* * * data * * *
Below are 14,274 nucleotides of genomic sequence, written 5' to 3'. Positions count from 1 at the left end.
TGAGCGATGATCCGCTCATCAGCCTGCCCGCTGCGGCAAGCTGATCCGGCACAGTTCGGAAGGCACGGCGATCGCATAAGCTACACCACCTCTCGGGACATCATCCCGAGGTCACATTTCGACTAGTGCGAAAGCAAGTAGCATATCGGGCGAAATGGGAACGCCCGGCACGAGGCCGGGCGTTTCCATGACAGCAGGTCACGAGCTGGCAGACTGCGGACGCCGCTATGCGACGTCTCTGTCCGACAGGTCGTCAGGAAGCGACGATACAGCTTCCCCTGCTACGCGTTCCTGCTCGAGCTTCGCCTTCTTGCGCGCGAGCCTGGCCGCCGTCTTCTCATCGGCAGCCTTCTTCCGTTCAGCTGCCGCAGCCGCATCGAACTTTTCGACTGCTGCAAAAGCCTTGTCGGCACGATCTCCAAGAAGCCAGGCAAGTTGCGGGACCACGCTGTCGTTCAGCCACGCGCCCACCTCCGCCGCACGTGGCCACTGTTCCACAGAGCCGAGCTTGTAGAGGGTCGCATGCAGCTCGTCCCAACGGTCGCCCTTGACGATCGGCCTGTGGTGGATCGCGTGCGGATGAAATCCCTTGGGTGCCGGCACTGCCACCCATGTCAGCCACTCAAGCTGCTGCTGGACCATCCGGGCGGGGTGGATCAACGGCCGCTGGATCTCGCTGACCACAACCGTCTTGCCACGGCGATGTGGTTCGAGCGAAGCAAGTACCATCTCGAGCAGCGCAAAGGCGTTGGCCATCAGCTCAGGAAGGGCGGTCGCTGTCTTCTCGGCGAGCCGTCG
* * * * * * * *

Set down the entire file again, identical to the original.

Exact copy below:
Below are 14,274 nucleotides of genomic sequence, written 5' to 3'. Positions count from 1 at the left end.
TGAGCGATGATCCGCTCATCAGCCTGCCCGCTGCGGCAAGCTGATCCGGCACAGTTCGGAAGGCACGGCGATCGCATAAGCTACACCACCTCTCGGGACATCATCCCGAGGTCACATTTCGACTAGTGCGAAAGCAAGTAGCATATCGGGCGAAATGGGAACGCCCGGCACGAGGCCGGGCGTTTCCATGACAGCAGGTCACGAGCTGGCAGACTGCGGACGCCGCTATGCGACGTCTCTGTCCGACAGGTCGTCAGGAAGCGACGATACAGCTTCCCCTGCTACGCGTTCCTGCTCGAGCTTCGCCTTCTTGCGCGCGAGCCTGGCCGCCGTCTTCTCATCGGCAGCCTTCTTCCGTTCAGCTGCCGCAGCCGCATCGAACTTTTCGACTGCTGCAAAAGCCTTGTCGGCACGATCTCCAAGAAGCCAGGCAAGTTGCGGGACCACGCTGTCGTTCAGCCACGCGCCCACCTCCGCCGCACGTGGCCACTGTTCCACAGAGCCGAGCTTGTAGAGGGTCGCATGCAGCTCGTCCCAACGGTCGCCCTTGACGATCGGCCTGTGGTGGATCGCGTGCGGATGAAATCCCTTGGGTGCCGGCACTGCCACCCATGTCAGCCACTCAAGCTGCTGCTGGACCATCCGGGCGGGGTGGATCAACGGCCGCTGGATCTCGCTGACCACAACCGTCTTGCCACGGCGATGTGGTTCGAGCGAAGCAAGTACCATCTCGAGCAGCGCAAAGGCGTTGGCCATCAGCTCAGGAAGGGCGGTCGCTGTCTTCTCGGCGAGCCGTCG